Does the fear of offending friends or family members keep you from setting
It’s a timely topic with the holidays fast approaching.
Therapist, Julie Hanks, says it’s ok to set boundaries, even if you offend
Q: Why are we afraid to set boundaries that might offend someone?
You might mistakenly confuse boundaries with aggression or with using a
“sword” stance. It might feel “mean” to you to do something that you know
will contribute to another person’s pain, or you may feel responsible for
other people’s emotions.
It’s helpful to think of these 3 relationship stances when setting boundaries:
Doormat – This passive stance is characterized by a lack of
own feelings, highly valuing pleasing others, devaluing own wants and needs,
and feeling “run over” by others. You value other’s emotional needs above
Sword – In this reactive stance, you’re emotionally “on guard”,
lashing out at
slightest hint of emotional threat, on “high alert”. You might let emotions
build up and then explode with cutting words, snide remarks, or become
cold and aloof and unavailable. You value your own self-protection over
Lantern – In this enlightened stance, your “emotional” feet are
on the ground. There is a feeling of calmness as you seek a broader
perspective. When you do get upset you don’t ignore it or react to it but seek
understanding. You value your own and other’s emotions and desires and
take responsibility for your part.
Q: Why are we afraid to tell people what we need or what we want?
We don’t want to jeopardize our relationships. We are afraid of isolation or
rejection, or we are afraid to hurt those we love because that causes us pain
Q: Do we worry too much about other people’s feelings?
We do worry about other’s feelings to much when it comes to boundaries. I
worked with a couple recently whose family always stays with them during
the holidays. Just having had a new baby, this couple was not feeling up to
having house-guests, yet they were hesitant to take a stand. We talked about
the importance of concentric circles of relationships. In the core is self-care,
then the next ring is the marriage relationship, then parenting, then
extended family—in that order and challenged them to set boundaries, even
if feelings are hurt.
Q: Are women more afraid to offend other than men are?
Women in particular are hard wired and socialized to highly value
relationships and emotional bonds. I had a client whose friend constantly
badmouthed her own ex-husband. While she wanted to supportive she was
sick of hearing complaining. I encouraged her to honor herself and her own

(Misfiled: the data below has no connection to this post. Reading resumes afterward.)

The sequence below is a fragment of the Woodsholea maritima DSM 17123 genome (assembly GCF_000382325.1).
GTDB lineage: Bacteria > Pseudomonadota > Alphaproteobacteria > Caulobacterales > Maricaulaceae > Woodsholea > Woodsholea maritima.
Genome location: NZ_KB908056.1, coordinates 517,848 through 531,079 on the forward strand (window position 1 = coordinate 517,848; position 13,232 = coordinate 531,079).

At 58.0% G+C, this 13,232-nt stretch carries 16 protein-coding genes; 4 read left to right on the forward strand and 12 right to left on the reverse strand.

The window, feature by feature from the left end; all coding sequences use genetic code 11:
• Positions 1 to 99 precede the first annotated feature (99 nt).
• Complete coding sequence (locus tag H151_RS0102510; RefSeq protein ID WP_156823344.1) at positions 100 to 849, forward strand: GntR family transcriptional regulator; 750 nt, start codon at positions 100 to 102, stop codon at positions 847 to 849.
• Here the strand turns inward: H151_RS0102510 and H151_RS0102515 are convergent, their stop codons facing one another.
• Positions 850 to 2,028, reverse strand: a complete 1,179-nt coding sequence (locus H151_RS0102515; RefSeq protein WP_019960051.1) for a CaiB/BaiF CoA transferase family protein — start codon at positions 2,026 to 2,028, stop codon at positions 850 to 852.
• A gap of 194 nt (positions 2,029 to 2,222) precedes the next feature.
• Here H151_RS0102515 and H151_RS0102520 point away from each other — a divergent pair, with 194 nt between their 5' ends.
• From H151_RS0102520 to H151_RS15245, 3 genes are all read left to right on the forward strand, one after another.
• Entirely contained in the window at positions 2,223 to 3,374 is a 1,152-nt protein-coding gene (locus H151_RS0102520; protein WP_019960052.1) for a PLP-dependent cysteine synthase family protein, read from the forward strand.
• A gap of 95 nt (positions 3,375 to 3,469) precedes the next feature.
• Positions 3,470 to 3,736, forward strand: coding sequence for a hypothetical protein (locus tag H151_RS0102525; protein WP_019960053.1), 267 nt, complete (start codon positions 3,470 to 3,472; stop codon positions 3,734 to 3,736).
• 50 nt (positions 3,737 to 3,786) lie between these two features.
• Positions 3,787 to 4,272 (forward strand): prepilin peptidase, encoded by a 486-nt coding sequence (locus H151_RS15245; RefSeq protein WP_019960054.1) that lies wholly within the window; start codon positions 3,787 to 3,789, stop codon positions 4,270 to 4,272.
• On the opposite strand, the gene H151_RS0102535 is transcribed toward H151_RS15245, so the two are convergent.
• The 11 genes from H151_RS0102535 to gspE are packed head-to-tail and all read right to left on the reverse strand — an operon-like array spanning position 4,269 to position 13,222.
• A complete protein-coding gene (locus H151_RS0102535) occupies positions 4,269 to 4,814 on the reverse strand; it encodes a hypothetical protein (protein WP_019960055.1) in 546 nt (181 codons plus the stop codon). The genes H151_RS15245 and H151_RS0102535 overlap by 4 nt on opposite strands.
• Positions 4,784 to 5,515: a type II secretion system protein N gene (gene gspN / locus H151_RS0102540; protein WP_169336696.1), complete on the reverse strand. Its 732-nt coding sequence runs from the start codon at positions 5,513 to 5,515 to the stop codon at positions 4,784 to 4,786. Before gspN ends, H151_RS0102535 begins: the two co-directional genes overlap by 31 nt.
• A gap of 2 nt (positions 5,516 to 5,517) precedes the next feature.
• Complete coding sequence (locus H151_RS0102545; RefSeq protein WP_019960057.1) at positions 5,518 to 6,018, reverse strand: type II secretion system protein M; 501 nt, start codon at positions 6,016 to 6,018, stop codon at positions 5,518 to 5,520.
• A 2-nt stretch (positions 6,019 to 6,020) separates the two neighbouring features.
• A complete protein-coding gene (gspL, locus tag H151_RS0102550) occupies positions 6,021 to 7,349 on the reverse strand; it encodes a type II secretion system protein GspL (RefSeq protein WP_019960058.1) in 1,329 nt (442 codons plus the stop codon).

needs first, hold up a “lantern” to the situation and state what she saw was
going on. For example, “I can tell this divorce has taken its toll on you and
you’re really angry with Tim. Of course you are. However, I’m getting worn
down by the topic and wondering if it would be more helpful for you to talk
to a therapist because I’m not sure what to say anymore.”
Q: What if others don’t respect our boundaries?
There’s nothing more frustrating than setting clear boundaries and not being
heard valued, or taken seriously. I worked with a woman whose adult son
lived at home and refused to get a job. She needed him to take responsibility
for his life but she felt like he was ignoring her and wasn’t taking action. We
worked to help her set a clear, firm timeline of when he needed to start
paying rent or find another place to live. Instead of trying to make him get a
job, I helped her shift to setting firm boundaries in areas that she hat she
could control (like who lived in her house).
Q: Is it harder to set boundaries with certain people?
Some people don’t like being told “no” and may resort to a “sword” stance if
you do. If there’s underlying tension, unresolved issues, or insecurities in the
relationship it may be harder to set boundaries.
A common dynamic I see in my practice is tense in-law relationships. There
was one situation where a client’s mother-in-law kept trying to parent her
kids when she was there, what food he could or couldn’t eat. I suggested that
she take her mother-in-law aside and using a lantern stance, acknowledge
her mother-in-laws good intentions and ask her not to step into a parenting
role without being invited.
Q: Why do we protect other people at our own expense?
We protect others at our own expense because we think it’s the “right”, nice,
loving thing to do. You may have been taught not to express yourself or it
may be hard for you to know how you feel and what you want.
This is a common dynamic especially during the holidays. Holiday traditions
with extended family often trump the individual and family needs. I’ve
worked with many families who want to deviate from family traditions but
know that others will be “hurt” by their decision.
Julie de Azevedo Hanks, LCSW is a therapist, self & relationship expert, media
contributor and director of Wasatch Family Therapy. Visit
com for individual, couple, family, &
counseling services designed to strengthen you and your family. We treat
mental health and relationship problems in children, adolescents, and adults.
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For additional emotional health & relationship resources connect with Julie at